when you say that a function which is m times continuously differentiable is analytic, does it mean that in the taylor formula, the remainder tends to 0 as m tends to infinity?
when you say that a function which is m times continuously differentiable is analytic, does it mean that in the taylor formula, the remainder tends to 0 as m tends to infinity?
A function is analytic if it has a convergent taylor series in a particular domain.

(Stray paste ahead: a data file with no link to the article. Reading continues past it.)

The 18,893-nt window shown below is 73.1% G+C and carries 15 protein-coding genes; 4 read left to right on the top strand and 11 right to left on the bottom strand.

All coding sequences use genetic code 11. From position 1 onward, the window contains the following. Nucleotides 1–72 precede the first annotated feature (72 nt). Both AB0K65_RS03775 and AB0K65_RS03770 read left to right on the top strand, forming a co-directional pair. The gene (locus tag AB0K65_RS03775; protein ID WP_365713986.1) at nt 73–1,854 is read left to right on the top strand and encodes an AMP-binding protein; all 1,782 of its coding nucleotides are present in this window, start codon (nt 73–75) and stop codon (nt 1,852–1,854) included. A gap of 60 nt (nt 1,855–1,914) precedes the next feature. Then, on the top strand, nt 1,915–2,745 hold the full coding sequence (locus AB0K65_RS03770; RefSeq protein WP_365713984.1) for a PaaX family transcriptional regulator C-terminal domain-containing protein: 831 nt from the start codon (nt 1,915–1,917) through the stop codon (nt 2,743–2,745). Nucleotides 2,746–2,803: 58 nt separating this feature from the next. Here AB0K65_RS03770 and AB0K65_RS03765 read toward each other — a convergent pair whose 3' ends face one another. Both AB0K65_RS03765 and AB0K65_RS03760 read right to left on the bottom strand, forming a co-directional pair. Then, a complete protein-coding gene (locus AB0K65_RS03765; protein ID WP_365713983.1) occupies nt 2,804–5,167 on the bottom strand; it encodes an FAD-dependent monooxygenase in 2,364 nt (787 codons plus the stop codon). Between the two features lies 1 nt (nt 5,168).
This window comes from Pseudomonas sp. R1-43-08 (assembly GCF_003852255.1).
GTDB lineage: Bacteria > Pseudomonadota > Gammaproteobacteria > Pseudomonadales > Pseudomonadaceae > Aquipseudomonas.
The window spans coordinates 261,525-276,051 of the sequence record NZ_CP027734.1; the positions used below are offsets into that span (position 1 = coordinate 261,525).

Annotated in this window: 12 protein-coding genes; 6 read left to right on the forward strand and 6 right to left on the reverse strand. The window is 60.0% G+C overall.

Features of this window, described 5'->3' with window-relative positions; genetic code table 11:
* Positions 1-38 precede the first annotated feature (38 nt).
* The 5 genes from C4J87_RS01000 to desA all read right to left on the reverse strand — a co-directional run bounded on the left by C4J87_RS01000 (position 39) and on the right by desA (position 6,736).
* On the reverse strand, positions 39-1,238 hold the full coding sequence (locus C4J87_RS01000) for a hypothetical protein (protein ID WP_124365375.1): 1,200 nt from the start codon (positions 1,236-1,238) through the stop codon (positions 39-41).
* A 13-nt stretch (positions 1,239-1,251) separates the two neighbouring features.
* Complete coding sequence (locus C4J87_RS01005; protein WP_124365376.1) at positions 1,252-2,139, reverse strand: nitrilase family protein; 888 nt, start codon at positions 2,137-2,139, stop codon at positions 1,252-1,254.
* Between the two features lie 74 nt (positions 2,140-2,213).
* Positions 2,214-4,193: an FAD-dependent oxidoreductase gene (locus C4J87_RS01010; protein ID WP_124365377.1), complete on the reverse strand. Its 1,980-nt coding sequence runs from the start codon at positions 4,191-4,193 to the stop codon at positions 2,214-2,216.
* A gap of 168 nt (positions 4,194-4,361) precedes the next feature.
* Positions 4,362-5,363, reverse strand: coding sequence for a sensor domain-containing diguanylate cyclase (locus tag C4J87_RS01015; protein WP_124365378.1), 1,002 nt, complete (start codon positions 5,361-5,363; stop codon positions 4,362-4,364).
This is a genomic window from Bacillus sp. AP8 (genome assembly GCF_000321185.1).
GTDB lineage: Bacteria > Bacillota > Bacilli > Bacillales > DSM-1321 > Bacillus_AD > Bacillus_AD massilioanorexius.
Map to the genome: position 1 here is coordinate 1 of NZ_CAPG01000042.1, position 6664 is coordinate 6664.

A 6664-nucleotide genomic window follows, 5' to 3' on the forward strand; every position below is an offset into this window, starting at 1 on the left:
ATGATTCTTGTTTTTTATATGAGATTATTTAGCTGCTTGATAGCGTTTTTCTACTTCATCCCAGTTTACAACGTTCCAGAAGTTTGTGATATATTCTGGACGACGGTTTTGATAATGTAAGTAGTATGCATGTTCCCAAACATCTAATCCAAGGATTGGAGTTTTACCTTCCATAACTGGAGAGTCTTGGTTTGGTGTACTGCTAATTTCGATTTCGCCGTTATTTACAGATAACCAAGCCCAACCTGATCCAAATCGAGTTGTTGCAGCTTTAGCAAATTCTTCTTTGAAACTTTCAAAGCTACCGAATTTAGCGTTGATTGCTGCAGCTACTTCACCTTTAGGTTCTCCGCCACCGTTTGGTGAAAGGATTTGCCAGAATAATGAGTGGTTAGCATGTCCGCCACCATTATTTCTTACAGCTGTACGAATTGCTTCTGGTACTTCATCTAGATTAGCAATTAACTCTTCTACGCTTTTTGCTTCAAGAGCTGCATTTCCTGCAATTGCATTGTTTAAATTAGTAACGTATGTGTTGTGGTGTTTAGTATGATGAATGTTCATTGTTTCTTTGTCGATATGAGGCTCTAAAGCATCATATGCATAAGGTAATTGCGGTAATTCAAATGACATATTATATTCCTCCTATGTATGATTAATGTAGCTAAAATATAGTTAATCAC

A convergent Taylor series which actually converges to the function! Take for example the classic . Then, is infinitely differentiable and its Maclaurin series congerges, but it doesn't converge to !
when you say that a function which is m times continuously differentiable is analytic, does it mean that in the taylor formula, the remainder tends to 0 as m tends to infinity?
An important detail is that if a complex function is differentiable in , then it is analytic in and it is representable as Taylor function 'somewhere around' ... that isn't necessarly true for an 'ordinary' real function...